Essential Politics: California Democrats plot Trump resistance

As President Trump enjoyed a royal welcome and promised he would not “lecture” more than 50 Arab and Muslim nations on how their governments should function, Democrats in the most populous state — and one of the most liberal — in the nation gathered to figure out the best path forward for resisting his presidency. What does the changing of the guard in California portend for the next few years?

I’m Christina Bellantoni, and with that deep thought, welcome to the Monday edition of Essential Politics.

Trump’s first international trip takes him today to Israel. We’re closely covering the action on Essential Washington. Mike Memoli is traveling with the president. Check out his dispatches from the first few days: looking at how Trump was received in Saudi Arabia and his call for religious tolerance in the first major speech of his journey, describing the fight against extremism as “a battle between good and evil.”


It’s unclear how the trip might shift attention away from the continual fallout over Trump’s decision to fire FBI Director James B. Comey. But Friday was, by any account, a bad day for the White House.

Here’s our look at the pair of late afternoon scoops from the New York Times and the Washington Post about what Trump told a pair of Russian envoys about the firing and how the FBI investigation reached directly into the White House for the first time.

Want a refresher of the week that was? Colleen Shalby and Michael Finnegan broke it down day by day.


We had a full slate of reporters covering the California Democratic Party Convention in Sacramento over the weekend. Seema Mehta, Christine Mai-Duc, Phil Willon, Melanie Mason, Cathleen Decker and John Myers were all over each and every twist and turn during the jam-packed few days.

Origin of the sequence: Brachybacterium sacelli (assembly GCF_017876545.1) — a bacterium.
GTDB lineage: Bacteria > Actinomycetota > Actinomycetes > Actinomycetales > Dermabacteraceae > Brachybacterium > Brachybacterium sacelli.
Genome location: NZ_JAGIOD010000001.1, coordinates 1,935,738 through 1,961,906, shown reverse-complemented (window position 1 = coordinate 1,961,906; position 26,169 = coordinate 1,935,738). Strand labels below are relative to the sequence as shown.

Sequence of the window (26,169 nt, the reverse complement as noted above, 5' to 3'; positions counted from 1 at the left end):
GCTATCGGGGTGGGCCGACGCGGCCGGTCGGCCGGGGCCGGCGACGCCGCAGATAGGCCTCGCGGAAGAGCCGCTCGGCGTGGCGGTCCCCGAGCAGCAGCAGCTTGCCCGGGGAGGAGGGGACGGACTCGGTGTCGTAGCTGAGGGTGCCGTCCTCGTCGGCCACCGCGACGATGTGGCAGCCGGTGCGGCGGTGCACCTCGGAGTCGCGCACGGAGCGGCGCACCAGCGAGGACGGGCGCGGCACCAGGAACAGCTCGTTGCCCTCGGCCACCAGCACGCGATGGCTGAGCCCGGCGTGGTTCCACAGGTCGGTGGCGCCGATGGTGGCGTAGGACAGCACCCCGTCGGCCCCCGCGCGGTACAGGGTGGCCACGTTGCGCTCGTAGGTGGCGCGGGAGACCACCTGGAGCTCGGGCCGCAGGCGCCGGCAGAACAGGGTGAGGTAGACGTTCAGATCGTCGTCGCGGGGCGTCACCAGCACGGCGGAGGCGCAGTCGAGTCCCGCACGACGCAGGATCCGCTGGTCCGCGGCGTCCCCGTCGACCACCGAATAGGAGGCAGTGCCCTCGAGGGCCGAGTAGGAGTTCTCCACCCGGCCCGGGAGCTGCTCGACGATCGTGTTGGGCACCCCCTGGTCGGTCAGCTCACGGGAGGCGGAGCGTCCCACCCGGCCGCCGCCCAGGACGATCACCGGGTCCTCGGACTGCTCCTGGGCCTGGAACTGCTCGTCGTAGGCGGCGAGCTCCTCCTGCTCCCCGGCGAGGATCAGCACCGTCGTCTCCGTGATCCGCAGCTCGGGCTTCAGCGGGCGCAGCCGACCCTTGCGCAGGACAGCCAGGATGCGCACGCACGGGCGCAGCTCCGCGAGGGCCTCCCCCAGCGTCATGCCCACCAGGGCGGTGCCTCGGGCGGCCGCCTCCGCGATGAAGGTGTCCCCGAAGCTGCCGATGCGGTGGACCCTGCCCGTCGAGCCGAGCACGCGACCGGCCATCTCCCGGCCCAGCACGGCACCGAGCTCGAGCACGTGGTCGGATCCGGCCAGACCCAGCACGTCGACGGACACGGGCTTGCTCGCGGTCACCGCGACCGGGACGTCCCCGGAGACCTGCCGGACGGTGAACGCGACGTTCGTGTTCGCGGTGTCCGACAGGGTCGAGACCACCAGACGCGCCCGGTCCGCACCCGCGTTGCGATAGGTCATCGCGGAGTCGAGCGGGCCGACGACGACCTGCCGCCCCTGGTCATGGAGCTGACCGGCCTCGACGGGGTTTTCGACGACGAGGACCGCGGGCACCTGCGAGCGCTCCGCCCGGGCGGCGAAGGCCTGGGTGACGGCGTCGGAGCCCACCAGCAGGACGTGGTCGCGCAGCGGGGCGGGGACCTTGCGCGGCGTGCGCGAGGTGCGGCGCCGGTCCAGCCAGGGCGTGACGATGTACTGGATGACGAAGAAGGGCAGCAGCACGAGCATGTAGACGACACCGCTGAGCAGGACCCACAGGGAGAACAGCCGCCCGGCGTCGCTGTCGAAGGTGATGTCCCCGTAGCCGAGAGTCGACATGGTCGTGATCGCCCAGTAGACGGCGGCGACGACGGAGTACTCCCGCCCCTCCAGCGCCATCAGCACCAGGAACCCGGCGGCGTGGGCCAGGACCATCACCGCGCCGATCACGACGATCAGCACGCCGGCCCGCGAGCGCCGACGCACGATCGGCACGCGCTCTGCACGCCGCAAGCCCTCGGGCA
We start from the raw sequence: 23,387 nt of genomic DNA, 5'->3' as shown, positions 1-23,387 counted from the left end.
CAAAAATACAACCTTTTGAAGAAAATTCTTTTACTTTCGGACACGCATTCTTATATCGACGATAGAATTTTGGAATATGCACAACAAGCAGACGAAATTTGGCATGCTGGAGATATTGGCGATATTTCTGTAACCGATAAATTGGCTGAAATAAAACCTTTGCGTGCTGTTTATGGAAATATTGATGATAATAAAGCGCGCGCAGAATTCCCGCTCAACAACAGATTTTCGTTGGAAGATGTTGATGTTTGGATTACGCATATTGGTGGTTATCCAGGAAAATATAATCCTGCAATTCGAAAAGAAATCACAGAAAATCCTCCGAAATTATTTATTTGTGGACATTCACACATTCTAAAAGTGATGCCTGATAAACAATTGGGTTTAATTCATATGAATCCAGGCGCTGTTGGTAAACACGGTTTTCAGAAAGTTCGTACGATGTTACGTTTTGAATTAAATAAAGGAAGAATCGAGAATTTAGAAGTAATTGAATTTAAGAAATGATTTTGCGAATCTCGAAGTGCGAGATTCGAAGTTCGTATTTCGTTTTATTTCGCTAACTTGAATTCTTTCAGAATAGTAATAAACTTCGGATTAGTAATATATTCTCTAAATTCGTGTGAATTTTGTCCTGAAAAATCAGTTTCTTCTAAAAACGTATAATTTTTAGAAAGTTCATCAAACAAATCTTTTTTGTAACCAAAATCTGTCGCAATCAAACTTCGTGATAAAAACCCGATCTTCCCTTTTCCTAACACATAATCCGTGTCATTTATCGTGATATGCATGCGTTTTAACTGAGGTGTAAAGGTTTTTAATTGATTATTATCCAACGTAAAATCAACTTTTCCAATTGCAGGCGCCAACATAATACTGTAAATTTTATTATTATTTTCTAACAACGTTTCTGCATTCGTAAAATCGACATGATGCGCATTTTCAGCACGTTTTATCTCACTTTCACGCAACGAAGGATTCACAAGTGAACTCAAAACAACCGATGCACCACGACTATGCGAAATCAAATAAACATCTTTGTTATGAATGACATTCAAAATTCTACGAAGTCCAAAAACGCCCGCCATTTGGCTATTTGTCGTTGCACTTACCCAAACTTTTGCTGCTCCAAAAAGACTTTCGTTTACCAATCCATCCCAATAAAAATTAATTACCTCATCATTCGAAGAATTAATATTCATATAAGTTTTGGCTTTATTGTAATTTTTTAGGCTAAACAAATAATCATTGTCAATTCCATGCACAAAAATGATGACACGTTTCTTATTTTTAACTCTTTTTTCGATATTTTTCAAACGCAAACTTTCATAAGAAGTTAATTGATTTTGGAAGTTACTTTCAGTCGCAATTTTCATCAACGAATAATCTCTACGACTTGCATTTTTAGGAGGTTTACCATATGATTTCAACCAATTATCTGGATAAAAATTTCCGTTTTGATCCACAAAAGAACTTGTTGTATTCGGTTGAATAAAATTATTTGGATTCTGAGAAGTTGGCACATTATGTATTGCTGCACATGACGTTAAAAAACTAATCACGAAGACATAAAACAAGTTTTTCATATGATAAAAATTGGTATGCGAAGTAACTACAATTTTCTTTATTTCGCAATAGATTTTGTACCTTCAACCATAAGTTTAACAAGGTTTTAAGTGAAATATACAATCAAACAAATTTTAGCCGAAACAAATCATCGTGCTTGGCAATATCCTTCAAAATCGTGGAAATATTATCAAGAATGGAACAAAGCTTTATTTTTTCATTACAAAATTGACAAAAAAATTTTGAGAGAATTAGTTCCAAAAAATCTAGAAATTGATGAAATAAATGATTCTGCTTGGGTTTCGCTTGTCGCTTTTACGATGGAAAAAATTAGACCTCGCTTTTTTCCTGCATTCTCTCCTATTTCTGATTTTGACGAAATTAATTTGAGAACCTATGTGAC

A raucous, chaotic weekend at the convention ended with establishment favorite Eric Bauman being named chair, but not without some verbal sparring on the floor and promises from his opponent that the race is not over.

“I will not concede this race until we have validated the results,” Kimberly Ellis told supporters who rallied at nearby Cesar Chavez Park on Sunday. Ellis and her campaign team have called for an audit of the election results, which showed Ellis losing to Bauman by just over 60 votes. State party officials say they have agreed to her request.

The results and widespread, unfounded rumors by Ellis delegates that some ballots had been destroyed or were counted twice led to protests and prompted many in the convention hall to walk out during Bauman’s speech Sunday, after outgoing chair John Burton declared him the new party chair.

Ellis said that she and her advisors plan to stay in Sacramento for the next few days to review each ballot and that she will make a final statement after the audit.

The team looked at the battle of liberal versus more liberal.

Decker examined how the reign of the state party’s old guard — including Dianne Feinstein, Jerry Brown and Nancy Pelosi — effectively ended at convention, part of a shift both generational and ideological that is altering power across the country and in the nation’s biggest Democratic state. Whoever fills the vacuum will answer defining questions, she writes: How far left will the California Democratic Party now go? Will its movement backfire?